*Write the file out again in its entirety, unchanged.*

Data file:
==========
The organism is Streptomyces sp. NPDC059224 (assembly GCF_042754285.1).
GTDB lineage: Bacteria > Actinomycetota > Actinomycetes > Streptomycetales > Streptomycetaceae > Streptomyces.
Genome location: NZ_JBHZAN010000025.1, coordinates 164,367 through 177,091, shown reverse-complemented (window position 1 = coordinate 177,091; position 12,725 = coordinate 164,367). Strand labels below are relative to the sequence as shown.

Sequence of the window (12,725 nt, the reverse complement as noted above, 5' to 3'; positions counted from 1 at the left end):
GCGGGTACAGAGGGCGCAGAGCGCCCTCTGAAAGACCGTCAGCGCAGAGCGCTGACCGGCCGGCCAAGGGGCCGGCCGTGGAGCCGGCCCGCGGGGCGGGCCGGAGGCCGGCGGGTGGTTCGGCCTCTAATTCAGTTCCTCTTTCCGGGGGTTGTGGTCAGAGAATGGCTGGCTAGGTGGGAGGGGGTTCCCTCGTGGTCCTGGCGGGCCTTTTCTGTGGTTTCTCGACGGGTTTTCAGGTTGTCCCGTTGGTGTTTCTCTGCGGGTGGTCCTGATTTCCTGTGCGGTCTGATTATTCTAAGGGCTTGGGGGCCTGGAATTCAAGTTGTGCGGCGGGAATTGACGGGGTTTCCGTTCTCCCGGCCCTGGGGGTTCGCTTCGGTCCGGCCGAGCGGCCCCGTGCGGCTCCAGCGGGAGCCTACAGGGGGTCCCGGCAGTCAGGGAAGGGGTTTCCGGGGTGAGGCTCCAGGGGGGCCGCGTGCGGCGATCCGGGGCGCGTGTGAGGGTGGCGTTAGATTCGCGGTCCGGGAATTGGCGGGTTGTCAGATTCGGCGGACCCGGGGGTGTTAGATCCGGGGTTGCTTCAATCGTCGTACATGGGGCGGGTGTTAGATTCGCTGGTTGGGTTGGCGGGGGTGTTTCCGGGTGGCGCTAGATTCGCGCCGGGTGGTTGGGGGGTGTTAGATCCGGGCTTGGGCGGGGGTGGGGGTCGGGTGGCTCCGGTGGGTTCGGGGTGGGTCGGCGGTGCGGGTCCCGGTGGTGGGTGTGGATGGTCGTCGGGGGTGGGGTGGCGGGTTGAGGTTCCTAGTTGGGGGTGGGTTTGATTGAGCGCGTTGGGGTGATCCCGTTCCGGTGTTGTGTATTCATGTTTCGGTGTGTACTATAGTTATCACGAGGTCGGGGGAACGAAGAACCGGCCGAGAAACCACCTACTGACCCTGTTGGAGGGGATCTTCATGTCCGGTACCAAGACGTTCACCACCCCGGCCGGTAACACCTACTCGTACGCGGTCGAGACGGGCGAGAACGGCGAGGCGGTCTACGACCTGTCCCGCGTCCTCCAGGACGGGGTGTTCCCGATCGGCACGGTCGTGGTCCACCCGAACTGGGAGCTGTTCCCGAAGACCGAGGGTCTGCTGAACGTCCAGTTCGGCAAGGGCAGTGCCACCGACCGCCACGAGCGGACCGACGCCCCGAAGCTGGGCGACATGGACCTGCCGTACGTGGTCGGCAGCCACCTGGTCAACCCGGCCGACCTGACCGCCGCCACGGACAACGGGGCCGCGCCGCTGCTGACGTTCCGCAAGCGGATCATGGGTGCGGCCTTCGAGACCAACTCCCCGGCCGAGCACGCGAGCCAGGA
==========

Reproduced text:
The organism is Streptomyces sp. NPDC059224 (assembly GCF_042754285.1).
GTDB lineage: Bacteria > Actinomycetota > Actinomycetes > Streptomycetales > Streptomycetaceae > Streptomyces.
Genome location: NZ_JBHZAN010000025.1, coordinates 164,367 through 177,091, shown reverse-complemented (window position 1 = coordinate 177,091; position 12,725 = coordinate 164,367). Strand labels below are relative to the sequence as shown.

Sequence of the window (12,725 nt, the reverse complement as noted above, 5' to 3'; positions counted from 1 at the left end):
GCGGGTACAGAGGGCGCAGAGCGCCCTCTGAAAGACCGTCAGCGCAGAGCGCTGACCGGCCGGCCAAGGGGCCGGCCGTGGAGCCGGCCCGCGGGGCGGGCCGGAGGCCGGCGGGTGGTTCGGCCTCTAATTCAGTTCCTCTTTCCGGGGGTTGTGGTCAGAGAATGGCTGGCTAGGTGGGAGGGGGTTCCCTCGTGGTCCTGGCGGGCCTTTTCTGTGGTTTCTCGACGGGTTTTCAGGTTGTCCCGTTGGTGTTTCTCTGCGGGTGGTCCTGATTTCCTGTGCGGTCTGATTATTCTAAGGGCTTGGGGGCCTGGAATTCAAGTTGTGCGGCGGGAATTGACGGGGTTTCCGTTCTCCCGGCCCTGGGGGTTCGCTTCGGTCCGGCCGAGCGGCCCCGTGCGGCTCCAGCGGGAGCCTACAGGGGGTCCCGGCAGTCAGGGAAGGGGTTTCCGGGGTGAGGCTCCAGGGGGGCCGCGTGCGGCGATCCGGGGCGCGTGTGAGGGTGGCGTTAGATTCGCGGTCCGGGAATTGGCGGGTTGTCAGATTCGGCGGACCCGGGGGTGTTAGATCCGGGGTTGCTTCAATCGTCGTACATGGGGCGGGTGTTAGATTCGCTGGTTGGGTTGGCGGGGGTGTTTCCGGGTGGCGCTAGATTCGCGCCGGGTGGTTGGGGGGTGTTAGATCCGGGCTTGGGCGGGGGTGGGGGTCGGGTGGCTCCGGTGGGTTCGGGGTGGGTCGGCGGTGCGGGTCCCGGTGGTGGGTGTGGATGGTCGTCGGGGGTGGGGTGGCGGGTTGAGGTTCCTAGTTGGGGGTGGGTTTGATTGAGCGCGTTGGGGTGATCCCGTTCCGGTGTTGTGTATTCATGTTTCGGTGTGTACTATAGTTATCACGAGGTCGGGGGAACGAAGAACCGGCCGAGAAACCACCTACTGACCCTGTTGGAGGGGATCTTCATGTCCGGTACCAAGACGTTCACCACCCCGGCCGGTAACACCTACTCGTACGCGGTCGAGACGGGCGAGAACGGCGAGGCGGTCTACGACCTGTCCCGCGTCCTCCAGGACGGGGTGTTCCCGATCGGCACGGTCGTGGTCCACCCGAACTGGGAGCTGTTCCCGAAGACCGAGGGTCTGCTGAACGTCCAGTTCGGCAAGGGCAGTGCCACCGACCGCCACGAGCGGACCGACGCCCCGAAGCTGGGCGACATGGACCTGCCGTACGTGGTCGGCAGCCACCTGGTCAACCCGGCCGACCTGACCGCCGCCACGGACAACGGGGCCGCGCCGCTGCTGACGTTCCGCAAGCGGATCATGGGTGCGGCCTTCGAGACCAACTCCCCGGCCGAGCACGCGAGCCAGGA